Many of Kaiser Permanente's regional systems are already performing greater than 50% of visits virtually—through mobile, or secure messaging, or video, Jamie Ferguson, the system's vice president of health IT strategy and policy, said at an IT event this week.
That level of virtual visit usage demonstrates that Kaiser is picking up the pace of virtual visit technology. Earlier in the year, Permanente Medical Group CEO Robert Pearl wrote in Health Affairs that virtual visits had grown from 4.1 million in 2008 to about 10.5 million by 2013 in Kaiser Permanente Northern California. And Pearl elaborated that he expected the number of virtual visits to exceed the number of in-person visits by 2016 in Northern California; Ferguson's remarks show that Pearl's prediction is likely on-target if not already fulfilled.
The system is also providing retail and remote care, which will allow telemedicine access to physicians and on-site access to nurses, in California branches of retailer Target.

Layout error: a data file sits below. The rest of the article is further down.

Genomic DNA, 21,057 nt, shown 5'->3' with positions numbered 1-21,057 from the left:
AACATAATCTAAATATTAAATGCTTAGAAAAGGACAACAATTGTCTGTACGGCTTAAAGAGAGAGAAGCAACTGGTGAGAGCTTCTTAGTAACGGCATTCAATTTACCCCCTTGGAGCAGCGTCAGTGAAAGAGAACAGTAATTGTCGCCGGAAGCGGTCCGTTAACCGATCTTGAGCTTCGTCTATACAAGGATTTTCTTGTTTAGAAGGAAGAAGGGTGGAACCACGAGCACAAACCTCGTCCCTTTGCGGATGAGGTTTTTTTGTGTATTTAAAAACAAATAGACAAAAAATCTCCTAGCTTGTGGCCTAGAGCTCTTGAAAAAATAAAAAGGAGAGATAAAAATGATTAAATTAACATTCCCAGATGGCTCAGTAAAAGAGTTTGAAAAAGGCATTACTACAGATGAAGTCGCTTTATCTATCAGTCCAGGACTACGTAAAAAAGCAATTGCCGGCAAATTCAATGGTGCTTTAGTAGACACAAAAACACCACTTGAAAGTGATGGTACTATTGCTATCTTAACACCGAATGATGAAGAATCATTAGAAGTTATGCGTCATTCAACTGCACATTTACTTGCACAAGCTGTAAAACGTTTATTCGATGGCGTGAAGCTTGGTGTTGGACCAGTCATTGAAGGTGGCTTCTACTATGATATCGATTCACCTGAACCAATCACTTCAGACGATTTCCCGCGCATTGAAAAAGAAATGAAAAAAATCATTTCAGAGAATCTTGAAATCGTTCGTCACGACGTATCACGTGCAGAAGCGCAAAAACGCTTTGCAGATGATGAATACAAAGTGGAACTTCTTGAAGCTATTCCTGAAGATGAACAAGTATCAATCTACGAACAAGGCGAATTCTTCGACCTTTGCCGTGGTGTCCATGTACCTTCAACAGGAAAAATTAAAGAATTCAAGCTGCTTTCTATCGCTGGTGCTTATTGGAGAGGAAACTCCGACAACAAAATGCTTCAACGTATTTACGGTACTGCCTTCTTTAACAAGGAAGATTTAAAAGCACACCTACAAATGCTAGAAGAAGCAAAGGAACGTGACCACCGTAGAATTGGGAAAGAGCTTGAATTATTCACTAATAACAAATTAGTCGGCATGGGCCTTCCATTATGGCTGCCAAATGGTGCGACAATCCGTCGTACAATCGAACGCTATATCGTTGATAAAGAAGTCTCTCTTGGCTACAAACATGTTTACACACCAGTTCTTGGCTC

Kaiser's increasing use of virtual visits dovetails with a broader tech trend in healthcare. Mayo Clinic, for example, is piloting a kiosk to provide telemedicine to employees at its Albert Lea, Minn., campus. A recent report from consultancy Deloitte estimates that 75 million virtual visits will have occurred in North America during 2014.
Ferguson also discussed a recent project the system had undergone to transfer patient data with an Italian hospital, in which the pair were able to exchange both translated and untranslated data in real-time. That raises the possibility that the system could aid its patients should they have a medical emergency when traveling abroad.
That project involved the query of a physician. Ferguson hopes consumers eventually could download their own data and exchange it with foreign medical providers as well.
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